Your morning five: Nigeria can't find hundreds of lost girls

Your morning five: Nigeria can’t find hundreds of lost girls

Nigeria’s president wants international help tracking down girls who were kidnapped by suspected Boko Haram fighters

Gbemiga Olamikan/AP

Gbemiga Olamikan/AP

We tell you five things you need to know this morning.

1. Nigeria’s president can’t find 256 lost girls. Boko Haram fighters stand accused of abducting the girls on April 15, but worried Nigerians blamed President Goodluck Jonathan for doing little in the wake of the mass kidnapping. He now claims to want international help tracking down the girls. Elsewhere, activists say a colleague who was critical of the government response is now in police custody. Naomi Mutah, who organized rallies in support of the lost girls, apparently also attended a meeting called by Jonathan’s wife, Patience—and was then taken to a police station.

2. Ukrainians are still fighting in Slovyansk. Ukrainian troops and pro-Russian fighters have battled for days in Slovyansk, where rebels—as BBC now refers to the anti-Kyiv forces—recently shot down a pair of Ukrainian helicopters. The government forces appear to be advancing in the city. Meanwhile, Prime Minister Arseniy Yatsenyuk was in Odessa, claiming that Russia plans “to destroy Ukraine and its statehood” after more than 40 people died in the port city after clashes in the streets last Friday.

3. Anton Soloviov is Jason Kenney’s latest headache. The 25-year-old former mall kiosk employee, a temporary foreign worker in British Columbia, says his Canadian bosses paid him little for many hours of work. Soloviov claims to have the documents to prove his case, and he says dozens of other foreigners took jobs under the terms of a Labour Market Opinion granted to 0860005 B.C. Ltd, a company headed by a pair of B.C. residents. Soloviov may be a victim of human trafficking, according to a CBC report, and his former supervisor is under investigation.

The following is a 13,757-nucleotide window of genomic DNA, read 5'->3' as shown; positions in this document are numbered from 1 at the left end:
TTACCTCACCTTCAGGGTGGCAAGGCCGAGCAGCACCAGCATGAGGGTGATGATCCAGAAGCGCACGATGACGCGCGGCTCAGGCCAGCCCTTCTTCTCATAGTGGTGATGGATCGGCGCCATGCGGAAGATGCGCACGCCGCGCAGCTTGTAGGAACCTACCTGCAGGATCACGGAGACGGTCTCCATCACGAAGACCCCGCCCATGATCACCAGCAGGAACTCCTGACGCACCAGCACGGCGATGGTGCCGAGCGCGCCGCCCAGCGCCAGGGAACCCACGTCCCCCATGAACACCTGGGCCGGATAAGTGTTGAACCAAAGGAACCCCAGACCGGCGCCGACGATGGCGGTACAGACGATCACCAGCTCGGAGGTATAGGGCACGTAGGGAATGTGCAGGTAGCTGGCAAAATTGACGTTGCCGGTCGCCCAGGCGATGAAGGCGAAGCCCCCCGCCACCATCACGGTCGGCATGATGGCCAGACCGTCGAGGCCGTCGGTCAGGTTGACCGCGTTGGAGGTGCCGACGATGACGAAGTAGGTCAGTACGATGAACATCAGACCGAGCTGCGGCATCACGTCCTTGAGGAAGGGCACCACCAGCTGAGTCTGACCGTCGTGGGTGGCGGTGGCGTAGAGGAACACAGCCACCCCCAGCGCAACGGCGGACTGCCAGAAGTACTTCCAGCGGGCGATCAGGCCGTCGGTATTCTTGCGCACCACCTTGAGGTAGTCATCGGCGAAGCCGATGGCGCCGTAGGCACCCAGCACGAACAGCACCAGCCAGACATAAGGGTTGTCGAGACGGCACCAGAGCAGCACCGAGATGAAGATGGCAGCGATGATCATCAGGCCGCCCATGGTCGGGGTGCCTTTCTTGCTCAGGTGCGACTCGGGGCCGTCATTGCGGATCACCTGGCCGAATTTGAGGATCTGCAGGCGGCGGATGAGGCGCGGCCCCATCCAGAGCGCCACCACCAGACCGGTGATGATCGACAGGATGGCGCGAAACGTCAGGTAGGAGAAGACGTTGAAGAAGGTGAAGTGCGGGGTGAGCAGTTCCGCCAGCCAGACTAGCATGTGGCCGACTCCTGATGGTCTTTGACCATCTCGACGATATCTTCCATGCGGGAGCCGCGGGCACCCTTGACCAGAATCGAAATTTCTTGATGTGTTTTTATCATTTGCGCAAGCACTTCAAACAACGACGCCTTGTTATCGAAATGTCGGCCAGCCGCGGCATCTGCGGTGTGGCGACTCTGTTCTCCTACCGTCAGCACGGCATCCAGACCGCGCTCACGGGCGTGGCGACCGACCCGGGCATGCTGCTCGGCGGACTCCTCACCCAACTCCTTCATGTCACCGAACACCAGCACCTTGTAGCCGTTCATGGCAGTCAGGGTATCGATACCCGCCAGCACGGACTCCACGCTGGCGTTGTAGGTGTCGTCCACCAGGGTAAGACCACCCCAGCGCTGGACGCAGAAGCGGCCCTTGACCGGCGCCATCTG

4. IRFAN-Canada rejects its terrorist branding. An aid group that the federal government insists maintains ties with Hamas, and is thus a terrorist organization all its own, is fighting for its reputation. Yavar Hameed, an Ottawa lawyer, filed documents that say the feds have no reasonable grounds to believe that the International Relief Fund for the Afflicted and Needy-Canada is a terrorist group. The government points to audits over the last decade that detail IRFAN-Canada’s financial contributions to foreign groups that fund Hamas.

5. The Toronto Raptors came oh so close to the second round. Terrence Ross, a high-flying youngster who looked unsteady for most of his first seven playoff games in the NBA, saved a superhuman moment for the last seconds of the Raptors’ first-round playoff series against a Brooklyn Nets team built to win a championship. Down just a single point in the deciding seventh game, Ross deflected an inbound, corralled the loose ball, and fired it off Nets forward Paul Pierce and out of bounds. The Raptors maintained possession and called their final timeout. Kyle Lowry, the Raptors point guard whose leadership became the stuff of legend in Toronto in just a fortnight, put up a last-gasp shot as time ran out. Pierce, of all people, got his hand in the way. The Nets won 104-103. Bruce Arthur, Cathal Kelly and Eric Koreen all put words to the Raptors’ unlikely playoff run.

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